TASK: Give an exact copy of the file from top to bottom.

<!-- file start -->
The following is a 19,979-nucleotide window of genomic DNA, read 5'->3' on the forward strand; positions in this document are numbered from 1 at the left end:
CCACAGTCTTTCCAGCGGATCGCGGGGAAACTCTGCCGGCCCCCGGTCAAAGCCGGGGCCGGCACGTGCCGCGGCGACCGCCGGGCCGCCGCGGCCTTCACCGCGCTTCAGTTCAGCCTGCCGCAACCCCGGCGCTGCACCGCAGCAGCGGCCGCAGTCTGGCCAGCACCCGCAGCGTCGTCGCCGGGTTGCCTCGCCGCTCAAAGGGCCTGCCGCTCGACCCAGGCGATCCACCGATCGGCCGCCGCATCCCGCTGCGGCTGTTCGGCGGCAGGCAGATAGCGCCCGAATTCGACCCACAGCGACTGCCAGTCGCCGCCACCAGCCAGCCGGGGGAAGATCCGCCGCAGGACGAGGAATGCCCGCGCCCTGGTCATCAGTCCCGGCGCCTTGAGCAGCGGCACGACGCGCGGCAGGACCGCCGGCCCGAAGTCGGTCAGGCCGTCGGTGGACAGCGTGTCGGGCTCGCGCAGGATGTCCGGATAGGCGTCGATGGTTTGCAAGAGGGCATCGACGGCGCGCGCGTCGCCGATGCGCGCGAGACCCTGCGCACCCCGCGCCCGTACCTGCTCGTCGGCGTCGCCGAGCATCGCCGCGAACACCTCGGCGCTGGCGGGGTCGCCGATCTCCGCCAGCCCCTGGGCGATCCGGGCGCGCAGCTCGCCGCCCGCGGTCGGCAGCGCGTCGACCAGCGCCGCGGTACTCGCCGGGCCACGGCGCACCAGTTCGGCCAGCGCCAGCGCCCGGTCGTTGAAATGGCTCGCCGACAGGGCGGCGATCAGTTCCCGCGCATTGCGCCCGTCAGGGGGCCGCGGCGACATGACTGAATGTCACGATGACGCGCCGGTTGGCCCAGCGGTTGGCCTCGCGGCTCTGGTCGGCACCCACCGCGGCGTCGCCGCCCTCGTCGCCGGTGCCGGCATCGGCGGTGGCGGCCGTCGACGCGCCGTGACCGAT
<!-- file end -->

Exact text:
The following is a 19,979-nucleotide window of genomic DNA, read 5'->3' on the forward strand; positions in this document are numbered from 1 at the left end:
CCACAGTCTTTCCAGCGGATCGCGGGGAAACTCTGCCGGCCCCCGGTCAAAGCCGGGGCCGGCACGTGCCGCGGCGACCGCCGGGCCGCCGCGGCCTTCACCGCGCTTCAGTTCAGCCTGCCGCAACCCCGGCGCTGCACCGCAGCAGCGGCCGCAGTCTGGCCAGCACCCGCAGCGTCGTCGCCGGGTTGCCTCGCCGCTCAAAGGGCCTGCCGCTCGACCCAGGCGATCCACCGATCGGCCGCCGCATCCCGCTGCGGCTGTTCGGCGGCAGGCAGATAGCGCCCGAATTCGACCCACAGCGACTGCCAGTCGCCGCCACCAGCCAGCCGGGGGAAGATCCGCCGCAGGACGAGGAATGCCCGCGCCCTGGTCATCAGTCCCGGCGCCTTGAGCAGCGGCACGACGCGCGGCAGGACCGCCGGCCCGAAGTCGGTCAGGCCGTCGGTGGACAGCGTGTCGGGCTCGCGCAGGATGTCCGGATAGGCGTCGATGGTTTGCAAGAGGGCATCGACGGCGCGCGCGTCGCCGATGCGCGCGAGACCCTGCGCACCCCGCGCCCGTACCTGCTCGTCGGCGTCGCCGAGCATCGCCGCGAACACCTCGGCGCTGGCGGGGTCGCCGATCTCCGCCAGCCCCTGGGCGATCCGGGCGCGCAGCTCGCCGCCCGCGGTCGGCAGCGCGTCGACCAGCGCCGCGGTACTCGCCGGGCCACGGCGCACCAGTTCGGCCAGCGCCAGCGCCCGGTCGTTGAAATGGCTCGCCGACAGGGCGGCGATCAGTTCCCGCGCATTGCGCCCGTCAGGGGGCCGCGGCGACATGACTGAATGTCACGATGACGCGCCGGTTGGCCCAGCGGTTGGCCTCGCGGCTCTGGTCGGCACCCACCGCGGCGTCGCCGCCCTCGTCGCCGGTGCCGGCATCGGCGGTGGCGGCCGTCGACGCGCCGTGACCGAT